Rather, this kind of audience recognizes these are the churches that are hemorrhaging members, and there is no tourniquet large enough to staunch the exodus. They are losing little sleep over the fact. They would, however, celebrate the vibrant persistence of biblical Christianity, more-than-just-Sunday church attendance, and dynamic, fervent prayer in the lives of many people in America. That is clearly what the vice president was referencing.

Curiously, this is exactly the kind of faith the Harvard study said was strong. The Post fact checkers even admit this without admitting it. Remember the “except for a core group” phrase? That is where the truth lies, and the Post failed (or chose not) to tell this important part of the story. This core group comprises these serious Christians, and the Post knew this quite well if it read the study.

The Harvard scholars are unequivocal in explaining this. Let me give you just a few of their conclusions in their own words. (Their terms “strong affiliation” and “weak affiliation” refer to strong and weak belief and practice.)

‘Using data from the General Social Survey … we show that the United States has demonstrated sustained levels of intense religiosity across key measures over the last few decades that are unique when compared to other advanced industrial nations.’ (p. 687)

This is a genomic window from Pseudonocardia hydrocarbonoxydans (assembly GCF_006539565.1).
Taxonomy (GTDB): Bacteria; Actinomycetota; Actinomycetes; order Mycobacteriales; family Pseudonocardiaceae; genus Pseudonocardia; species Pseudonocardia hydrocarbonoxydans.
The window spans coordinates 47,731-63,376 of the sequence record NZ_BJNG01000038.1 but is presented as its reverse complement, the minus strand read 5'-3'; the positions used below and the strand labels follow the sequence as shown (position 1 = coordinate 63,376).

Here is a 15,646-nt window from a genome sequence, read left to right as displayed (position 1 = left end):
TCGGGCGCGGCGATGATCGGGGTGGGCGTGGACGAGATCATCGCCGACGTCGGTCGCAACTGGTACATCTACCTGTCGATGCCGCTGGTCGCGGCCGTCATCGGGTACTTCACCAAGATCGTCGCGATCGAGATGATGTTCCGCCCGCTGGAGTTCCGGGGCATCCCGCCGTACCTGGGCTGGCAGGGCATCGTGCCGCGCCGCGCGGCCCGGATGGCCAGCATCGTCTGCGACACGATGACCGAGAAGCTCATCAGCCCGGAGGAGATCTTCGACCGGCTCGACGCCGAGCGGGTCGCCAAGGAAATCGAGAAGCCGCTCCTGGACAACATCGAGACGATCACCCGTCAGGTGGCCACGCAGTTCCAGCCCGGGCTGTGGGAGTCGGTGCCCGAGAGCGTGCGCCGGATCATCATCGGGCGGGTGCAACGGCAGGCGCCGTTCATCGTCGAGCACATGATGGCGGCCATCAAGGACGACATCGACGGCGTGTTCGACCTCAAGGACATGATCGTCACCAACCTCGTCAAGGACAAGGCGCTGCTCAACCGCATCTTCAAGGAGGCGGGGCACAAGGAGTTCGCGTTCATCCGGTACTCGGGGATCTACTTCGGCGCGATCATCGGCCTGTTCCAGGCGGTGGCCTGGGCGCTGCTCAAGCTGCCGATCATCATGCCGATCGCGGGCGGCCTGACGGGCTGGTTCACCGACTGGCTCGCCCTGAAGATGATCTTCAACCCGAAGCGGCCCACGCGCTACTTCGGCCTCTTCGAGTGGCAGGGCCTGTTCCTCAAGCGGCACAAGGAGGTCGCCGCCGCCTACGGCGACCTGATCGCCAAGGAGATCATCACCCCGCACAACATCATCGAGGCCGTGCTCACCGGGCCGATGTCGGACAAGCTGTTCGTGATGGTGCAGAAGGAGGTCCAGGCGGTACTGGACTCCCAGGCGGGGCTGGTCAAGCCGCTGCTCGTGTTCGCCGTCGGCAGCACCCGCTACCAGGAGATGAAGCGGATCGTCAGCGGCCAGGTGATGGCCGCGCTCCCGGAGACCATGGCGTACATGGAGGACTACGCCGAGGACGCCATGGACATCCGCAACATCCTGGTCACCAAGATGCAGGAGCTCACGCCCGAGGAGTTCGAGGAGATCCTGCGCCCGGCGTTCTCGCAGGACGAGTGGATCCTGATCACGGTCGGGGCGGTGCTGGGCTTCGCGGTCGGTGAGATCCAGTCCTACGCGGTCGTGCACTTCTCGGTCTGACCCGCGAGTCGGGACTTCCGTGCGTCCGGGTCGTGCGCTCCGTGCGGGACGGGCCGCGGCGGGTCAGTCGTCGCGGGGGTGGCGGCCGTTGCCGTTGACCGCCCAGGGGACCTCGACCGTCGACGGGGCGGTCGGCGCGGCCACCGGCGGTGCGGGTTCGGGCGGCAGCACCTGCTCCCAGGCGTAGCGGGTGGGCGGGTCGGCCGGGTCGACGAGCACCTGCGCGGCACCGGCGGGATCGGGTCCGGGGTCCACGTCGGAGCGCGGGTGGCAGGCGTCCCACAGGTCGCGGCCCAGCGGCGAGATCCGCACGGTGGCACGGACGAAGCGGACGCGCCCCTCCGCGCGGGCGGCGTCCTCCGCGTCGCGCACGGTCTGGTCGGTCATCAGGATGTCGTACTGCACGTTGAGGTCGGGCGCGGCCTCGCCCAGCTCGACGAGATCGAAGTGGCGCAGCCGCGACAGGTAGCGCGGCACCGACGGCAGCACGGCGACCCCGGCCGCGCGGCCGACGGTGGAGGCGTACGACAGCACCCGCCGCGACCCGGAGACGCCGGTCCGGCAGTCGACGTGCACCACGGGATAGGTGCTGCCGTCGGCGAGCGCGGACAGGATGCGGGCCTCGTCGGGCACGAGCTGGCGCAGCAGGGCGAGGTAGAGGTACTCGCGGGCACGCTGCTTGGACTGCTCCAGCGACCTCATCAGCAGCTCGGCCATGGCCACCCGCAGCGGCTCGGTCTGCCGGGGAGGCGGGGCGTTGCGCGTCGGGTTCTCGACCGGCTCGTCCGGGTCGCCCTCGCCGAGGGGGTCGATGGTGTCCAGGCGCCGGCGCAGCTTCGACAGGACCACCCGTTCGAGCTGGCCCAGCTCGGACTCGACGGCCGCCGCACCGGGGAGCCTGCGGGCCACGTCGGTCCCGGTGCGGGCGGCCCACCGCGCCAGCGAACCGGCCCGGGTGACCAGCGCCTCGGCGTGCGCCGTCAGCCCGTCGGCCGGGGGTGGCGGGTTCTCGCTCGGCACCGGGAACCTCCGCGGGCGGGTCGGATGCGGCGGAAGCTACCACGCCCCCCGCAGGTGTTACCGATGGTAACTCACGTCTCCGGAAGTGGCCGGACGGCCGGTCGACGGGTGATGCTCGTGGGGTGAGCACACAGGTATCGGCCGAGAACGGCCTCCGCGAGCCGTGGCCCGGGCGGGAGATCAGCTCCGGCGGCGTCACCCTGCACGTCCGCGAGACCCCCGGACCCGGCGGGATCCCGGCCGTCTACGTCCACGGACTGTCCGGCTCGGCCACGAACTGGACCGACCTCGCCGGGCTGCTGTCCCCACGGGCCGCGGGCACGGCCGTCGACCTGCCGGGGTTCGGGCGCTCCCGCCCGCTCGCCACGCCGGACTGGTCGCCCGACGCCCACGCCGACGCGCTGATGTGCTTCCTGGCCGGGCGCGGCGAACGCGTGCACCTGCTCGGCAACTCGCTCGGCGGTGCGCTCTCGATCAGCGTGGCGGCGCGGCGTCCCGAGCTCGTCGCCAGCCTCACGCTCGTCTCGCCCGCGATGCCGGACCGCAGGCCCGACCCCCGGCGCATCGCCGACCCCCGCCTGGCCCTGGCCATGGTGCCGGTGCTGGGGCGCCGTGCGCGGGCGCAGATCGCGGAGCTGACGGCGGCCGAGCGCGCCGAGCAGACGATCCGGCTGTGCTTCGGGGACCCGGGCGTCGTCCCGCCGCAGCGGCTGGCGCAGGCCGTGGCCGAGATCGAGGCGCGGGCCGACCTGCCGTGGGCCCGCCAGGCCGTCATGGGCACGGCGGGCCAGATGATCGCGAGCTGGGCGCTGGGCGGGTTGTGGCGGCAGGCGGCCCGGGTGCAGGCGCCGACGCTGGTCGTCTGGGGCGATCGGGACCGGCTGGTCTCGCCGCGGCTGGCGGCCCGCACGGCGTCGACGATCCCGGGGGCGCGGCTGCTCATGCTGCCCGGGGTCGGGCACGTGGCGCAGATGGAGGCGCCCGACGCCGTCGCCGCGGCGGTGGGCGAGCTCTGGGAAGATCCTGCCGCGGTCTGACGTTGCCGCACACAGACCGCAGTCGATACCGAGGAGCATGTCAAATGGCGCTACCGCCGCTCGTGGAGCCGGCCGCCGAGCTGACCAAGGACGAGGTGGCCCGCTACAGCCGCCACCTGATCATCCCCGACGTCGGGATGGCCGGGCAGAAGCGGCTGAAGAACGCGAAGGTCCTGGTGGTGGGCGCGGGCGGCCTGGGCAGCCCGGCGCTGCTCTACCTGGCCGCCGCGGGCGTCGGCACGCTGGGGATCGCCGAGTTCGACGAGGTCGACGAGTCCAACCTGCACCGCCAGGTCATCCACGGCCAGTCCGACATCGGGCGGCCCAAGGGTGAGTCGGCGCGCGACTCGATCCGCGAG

‘Because strong affiliation remains stable while weaker affiliations have declined, those with strong affiliation actually make up a larger share of the affiliated [ie. faith practicing] population over time.’ (p. 689)

[While there has been a rapid rise in the ‘unaffiliated’] … ‘we also find a patently persistent level of strong [faith] affiliation between 1989 to 2016.’ (p. 688)

‘…the intensity of American religion is high and persistent, which is making the United States even more exceptional [faith-wise] over time.’ (p. 696)

Finally, the last two lines of their article: “And although religion is simply becoming less salient in other societies, it remains important in the public sphere and central to cultural divides in the United States. Therefore, rather than following the pattern we would expect on the basis of the secularization thesis, American religion remains persistently and exceptionally intense” (emphases added).

Yes, some kinds of faith are tanking dramatically: lukewarm and liberal Christianity. Some kinds of faith are thriving: the practice of conservative, biblical faith. Some media and cultural elites see this as bad news. It’s very good news for the people who form the heart and backbone of this nation, and this is obviously what the vice president was celebrating with his audience.

Too bad the Washington Post doesn’t have a better handle on the basic nuances of sociology of religion in America today to inform their fact-checking.

Glenn T. Stanton is a Federalist senior contributor who writes and speaks about family, gender, and art, is the director of family formation studies at Focus on the Family, and is the author of eight books including "The Ring Makes All the Difference" (Moody, 2011) and "Loving My LGBT Neighbor" (Moody, 2014). He blogs at glenntstanton.com.